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Transferring these traits into the world of social activism is what is unchartered territory, not only for Jay-Z, but for black America as a whole. No, Jay-Z is not the type to consult Colin Kaepernick prior to making his business decisions. No, Jay-Z isn’t the type to fabricate or exaggerate a friendship with the NFL player turned activist in order to appease onlookers, at that moment. Why? Because his desired objective of placing himself within the fold of the NFL garners more substantial gains for the mission of changing that organization than him potentially ruining the mission by aligning himself with someone the organization views as a threat. That’s the rationale and mindset of a street hustler… Jay-Z is a gangster.

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During that NFL meeting at the Roc Nation headquarters, a white reporter asked Jay, “would you stand or kneel?” in curiosity to Jay’s alignment with Colin Kaepernick’s protest against the NFL. With all due respect to Colin Kaepernick, you don’t ask a black self-made billionaire who made it out the slums of a New York housing project during the height of the crack-era, as a white reporter sitting in his high-rise office, would he kneel in order to get white America to treat him like a human being. Visibly insulted and giving a “fuck outta here”- facial expression, Jay tactfully replied, “I think we’re past kneeling.” Many regarded that comment as Jay disregarding or dismissing protest efforts by the NFL athletes. I interpreted the comment as Jay saying that the level of protest has surpassed passive actions, and has moved into things like meeting with the NFL commissioner and negotiating an $80million check for his organization to infiltrate NFL corporate offices and turn around shit. I’m not sure how a seasoned reporter or anyone else missed that, considering that’s exactly what was transpiring when the question was asked.

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What many are claiming to have seen in that press conference was a black man “selling-out” to a racist white organization in order to line his, already fat, pockets. That is all that many people saw because that has been all we have been used to seeing in our recent past when it comes to celebrated black leaders. What I saw was a black man rocking dreadlocks and a fitted cap controlling the room while holding a meeting with the commmissioner of the NFL in his own working space and finessing a situation. What I saw was, after “boxing-in” his opposition by using his fame and influence to persuade his musical peers to help him starve the NFL, a man who understood his leverage. Jay-Z is a gangster.

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With all the above mentions, the over-arching question still remains. Is Jay-Z teaming with the NFL to truly shed light on social injustices or merely to check another box on his list of personal accomplishments? It’s difficult for me to fathom that a man who has built such a tall ladder for himself, generated so much love from his people, and is as intelligent as Jay-Z would sacrifice it all by unnecessarily “selling out” his culture, especially after already achieving the financial milestone of reaching a billion-dollar net worth. Do I think Jay-Z is finessing? Yes, I do. I just don’t believe that it is his culture who he is finessing. Observing his body language during the meeting with Roger Goodell, I can see that Jay’s integrity seems to be in tact, as it suggests he is not too domestically invested in the NFL commissioner as a person.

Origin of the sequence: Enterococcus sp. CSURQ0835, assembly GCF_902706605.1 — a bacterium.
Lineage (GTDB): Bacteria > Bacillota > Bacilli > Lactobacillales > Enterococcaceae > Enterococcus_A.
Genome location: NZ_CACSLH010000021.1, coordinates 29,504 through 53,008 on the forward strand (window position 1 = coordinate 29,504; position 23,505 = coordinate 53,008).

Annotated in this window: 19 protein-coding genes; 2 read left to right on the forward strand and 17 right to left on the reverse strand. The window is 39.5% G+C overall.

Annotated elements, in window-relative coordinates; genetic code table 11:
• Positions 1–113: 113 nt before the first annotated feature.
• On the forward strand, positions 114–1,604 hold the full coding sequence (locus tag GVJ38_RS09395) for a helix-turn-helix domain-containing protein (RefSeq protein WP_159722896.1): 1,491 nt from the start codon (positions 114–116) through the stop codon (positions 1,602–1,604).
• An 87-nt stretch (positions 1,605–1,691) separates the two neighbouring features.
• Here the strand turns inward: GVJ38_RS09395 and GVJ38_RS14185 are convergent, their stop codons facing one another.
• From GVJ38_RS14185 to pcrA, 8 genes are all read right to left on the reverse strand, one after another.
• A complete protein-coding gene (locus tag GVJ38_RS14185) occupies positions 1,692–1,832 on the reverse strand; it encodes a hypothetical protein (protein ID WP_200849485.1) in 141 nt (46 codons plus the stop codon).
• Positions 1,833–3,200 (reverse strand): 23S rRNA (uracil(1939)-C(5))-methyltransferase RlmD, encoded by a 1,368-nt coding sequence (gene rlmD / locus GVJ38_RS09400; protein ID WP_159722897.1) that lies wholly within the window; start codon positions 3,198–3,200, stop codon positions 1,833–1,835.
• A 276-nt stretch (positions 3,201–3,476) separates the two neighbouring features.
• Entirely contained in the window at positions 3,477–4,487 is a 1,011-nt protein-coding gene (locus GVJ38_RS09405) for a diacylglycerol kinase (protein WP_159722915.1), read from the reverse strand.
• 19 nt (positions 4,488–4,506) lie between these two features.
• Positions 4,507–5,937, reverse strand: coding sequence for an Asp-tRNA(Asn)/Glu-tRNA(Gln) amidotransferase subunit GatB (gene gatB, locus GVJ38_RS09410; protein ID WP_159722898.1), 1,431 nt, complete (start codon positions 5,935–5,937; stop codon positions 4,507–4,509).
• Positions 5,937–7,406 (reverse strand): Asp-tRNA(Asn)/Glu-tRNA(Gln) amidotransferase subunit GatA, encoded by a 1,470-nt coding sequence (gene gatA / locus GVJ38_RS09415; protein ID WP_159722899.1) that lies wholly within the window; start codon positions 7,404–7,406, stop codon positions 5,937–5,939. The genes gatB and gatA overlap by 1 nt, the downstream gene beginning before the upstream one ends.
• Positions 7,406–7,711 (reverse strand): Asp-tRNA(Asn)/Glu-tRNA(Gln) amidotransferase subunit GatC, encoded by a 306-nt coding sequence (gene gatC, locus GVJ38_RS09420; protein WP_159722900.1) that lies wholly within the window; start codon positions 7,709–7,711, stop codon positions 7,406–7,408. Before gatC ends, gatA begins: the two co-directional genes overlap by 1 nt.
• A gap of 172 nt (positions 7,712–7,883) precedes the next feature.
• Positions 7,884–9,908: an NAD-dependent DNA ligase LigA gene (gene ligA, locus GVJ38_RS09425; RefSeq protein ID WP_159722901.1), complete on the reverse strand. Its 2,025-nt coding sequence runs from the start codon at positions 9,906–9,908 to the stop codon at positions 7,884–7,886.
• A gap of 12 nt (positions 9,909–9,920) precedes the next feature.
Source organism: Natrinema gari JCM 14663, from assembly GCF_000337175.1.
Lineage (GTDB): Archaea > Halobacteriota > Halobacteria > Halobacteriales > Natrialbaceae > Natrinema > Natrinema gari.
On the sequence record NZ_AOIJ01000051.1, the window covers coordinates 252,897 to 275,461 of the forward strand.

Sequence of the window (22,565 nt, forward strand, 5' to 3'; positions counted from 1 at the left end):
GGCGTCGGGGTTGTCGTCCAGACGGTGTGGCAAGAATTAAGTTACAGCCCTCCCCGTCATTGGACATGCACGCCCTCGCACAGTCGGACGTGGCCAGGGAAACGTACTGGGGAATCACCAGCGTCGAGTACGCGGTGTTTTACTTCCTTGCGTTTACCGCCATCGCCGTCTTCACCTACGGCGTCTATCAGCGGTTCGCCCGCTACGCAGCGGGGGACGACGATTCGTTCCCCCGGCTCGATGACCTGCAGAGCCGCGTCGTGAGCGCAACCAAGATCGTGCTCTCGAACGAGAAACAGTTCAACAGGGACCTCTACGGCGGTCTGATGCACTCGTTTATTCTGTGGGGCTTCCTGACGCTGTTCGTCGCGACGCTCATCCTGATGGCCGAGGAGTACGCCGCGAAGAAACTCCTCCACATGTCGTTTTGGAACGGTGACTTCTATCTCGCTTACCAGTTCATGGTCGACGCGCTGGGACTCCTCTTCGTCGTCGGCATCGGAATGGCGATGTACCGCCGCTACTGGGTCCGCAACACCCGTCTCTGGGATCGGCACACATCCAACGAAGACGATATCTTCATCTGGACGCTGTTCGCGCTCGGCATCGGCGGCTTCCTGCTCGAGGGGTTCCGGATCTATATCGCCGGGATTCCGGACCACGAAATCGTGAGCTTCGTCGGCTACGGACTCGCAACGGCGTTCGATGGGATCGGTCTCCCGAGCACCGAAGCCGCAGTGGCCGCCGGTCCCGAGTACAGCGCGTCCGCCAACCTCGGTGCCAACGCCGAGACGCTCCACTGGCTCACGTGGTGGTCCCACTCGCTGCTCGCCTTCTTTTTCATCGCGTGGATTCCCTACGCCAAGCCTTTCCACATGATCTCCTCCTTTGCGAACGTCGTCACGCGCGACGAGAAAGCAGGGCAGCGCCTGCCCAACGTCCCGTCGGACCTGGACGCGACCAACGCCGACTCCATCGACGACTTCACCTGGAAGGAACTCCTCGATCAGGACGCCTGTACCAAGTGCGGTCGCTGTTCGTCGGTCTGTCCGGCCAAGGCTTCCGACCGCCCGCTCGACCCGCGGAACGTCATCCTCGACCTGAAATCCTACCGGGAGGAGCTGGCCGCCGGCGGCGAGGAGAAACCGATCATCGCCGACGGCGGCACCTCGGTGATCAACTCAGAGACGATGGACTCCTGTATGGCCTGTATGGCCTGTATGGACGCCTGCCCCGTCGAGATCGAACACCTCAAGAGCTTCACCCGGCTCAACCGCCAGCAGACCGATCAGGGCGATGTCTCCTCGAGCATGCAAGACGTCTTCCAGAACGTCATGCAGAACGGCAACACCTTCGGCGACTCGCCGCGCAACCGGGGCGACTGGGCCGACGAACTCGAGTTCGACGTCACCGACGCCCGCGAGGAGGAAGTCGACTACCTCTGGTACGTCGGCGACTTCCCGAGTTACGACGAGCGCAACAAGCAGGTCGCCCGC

Click here I don’t actively watch or follow football. I don’t actively watch or follow any sport. When I, initially, saw that players were protesting police brutality by kneeling during the National Anthem, I questioned why they all didn’t just refuse to play. I felt that, if seeing a system of white “supremacy” using its agents (police) to shoot, choke-to-death and take the lives of innocent and unarmed black people filled them with conviction to make a statement as extreme as those actions, that statement should have been to refuse to throw, catch and run for their balls. I understand that this is a selfish outlook for me to have, being that my livelihood isn’t dependent on a check from the NFL, but I didn’t completely understand the logic in those actions. Being that refusing to play their sports or moving to completely dismantle the system of global capitalism didn’t seem like an open option for anyone, I didn’t understand the negative feedback from Jay-Z deciding to intertwine his Reform Alliance team with the NFL. I wholeheartedly believe that before we ignite the powers of cancel-culture to crucify a man that has a historical track record of “getting things done” and a recent track record of successfully building a machine that aims to dismantle the system of social injustice, we, first, allow him to work. I believe that before we call Jay-Z a sellout for teaming with the NFL, we hold our mirror to ourselves and analyze our own hypocrisy. I ask that we question the logic of questioning Jay-Z when we haven’t questioned a league full of black players who, even while “protesting” the league, continue to play for and generate billions for that league. I ask that we question our peers who don’t even read the warning labels on their own prescribed mental medications but have an opinion on the stipulations of Jay-Z’s multi-million dollar contract with the NFL to head social injustice reform initiatives. I ask that we question our logic in being so passionate in labeling Jay-Z a sellout for teaming with the NFL while our brothers, sisters, cousins, neighbors and co-workers all still participate in fantasy football leagues, purchase jerseys and continue to watch NFL games, religiously.